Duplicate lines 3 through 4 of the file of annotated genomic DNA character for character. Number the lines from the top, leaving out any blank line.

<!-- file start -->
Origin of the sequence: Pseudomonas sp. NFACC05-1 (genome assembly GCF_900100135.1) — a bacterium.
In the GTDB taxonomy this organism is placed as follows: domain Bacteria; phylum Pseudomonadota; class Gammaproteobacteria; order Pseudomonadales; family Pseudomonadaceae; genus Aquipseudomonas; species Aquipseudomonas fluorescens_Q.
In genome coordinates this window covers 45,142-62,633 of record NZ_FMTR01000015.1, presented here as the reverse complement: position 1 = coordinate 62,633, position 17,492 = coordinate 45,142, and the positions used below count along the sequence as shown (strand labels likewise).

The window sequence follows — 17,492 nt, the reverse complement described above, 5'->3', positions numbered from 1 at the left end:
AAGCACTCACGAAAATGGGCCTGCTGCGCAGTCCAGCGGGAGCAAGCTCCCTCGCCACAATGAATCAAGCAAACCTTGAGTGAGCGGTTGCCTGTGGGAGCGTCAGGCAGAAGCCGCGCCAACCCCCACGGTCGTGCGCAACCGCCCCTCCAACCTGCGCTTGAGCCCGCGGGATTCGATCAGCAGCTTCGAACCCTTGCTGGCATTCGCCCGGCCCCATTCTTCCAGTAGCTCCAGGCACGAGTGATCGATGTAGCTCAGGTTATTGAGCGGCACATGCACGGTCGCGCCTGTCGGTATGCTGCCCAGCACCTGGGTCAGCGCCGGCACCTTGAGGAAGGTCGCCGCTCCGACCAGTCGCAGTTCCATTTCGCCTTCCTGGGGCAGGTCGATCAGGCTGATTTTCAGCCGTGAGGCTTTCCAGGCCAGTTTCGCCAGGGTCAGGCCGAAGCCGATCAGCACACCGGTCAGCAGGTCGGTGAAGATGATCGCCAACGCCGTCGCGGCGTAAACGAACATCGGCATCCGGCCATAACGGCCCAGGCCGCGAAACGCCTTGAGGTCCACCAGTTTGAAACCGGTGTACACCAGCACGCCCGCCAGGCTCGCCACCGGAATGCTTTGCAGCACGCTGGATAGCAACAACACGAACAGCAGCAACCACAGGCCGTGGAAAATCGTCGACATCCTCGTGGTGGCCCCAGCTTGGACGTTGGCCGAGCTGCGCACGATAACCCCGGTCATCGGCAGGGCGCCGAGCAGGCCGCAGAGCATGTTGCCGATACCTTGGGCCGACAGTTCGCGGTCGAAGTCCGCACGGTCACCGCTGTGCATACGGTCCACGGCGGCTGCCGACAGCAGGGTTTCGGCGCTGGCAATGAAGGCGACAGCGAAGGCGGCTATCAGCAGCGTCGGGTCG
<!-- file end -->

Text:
In genome coordinates this window covers 45,142-62,633 of record NZ_FMTR01000015.1, presented here as the reverse complement: position 1 = coordinate 62,633, position 17,492 = coordinate 45,142, and the positions used below count along the sequence as shown (strand labels likewise).

The window sequence follows — 17,492 nt, the reverse complement described above, 5'->3', positions numbered from 1 at the left end: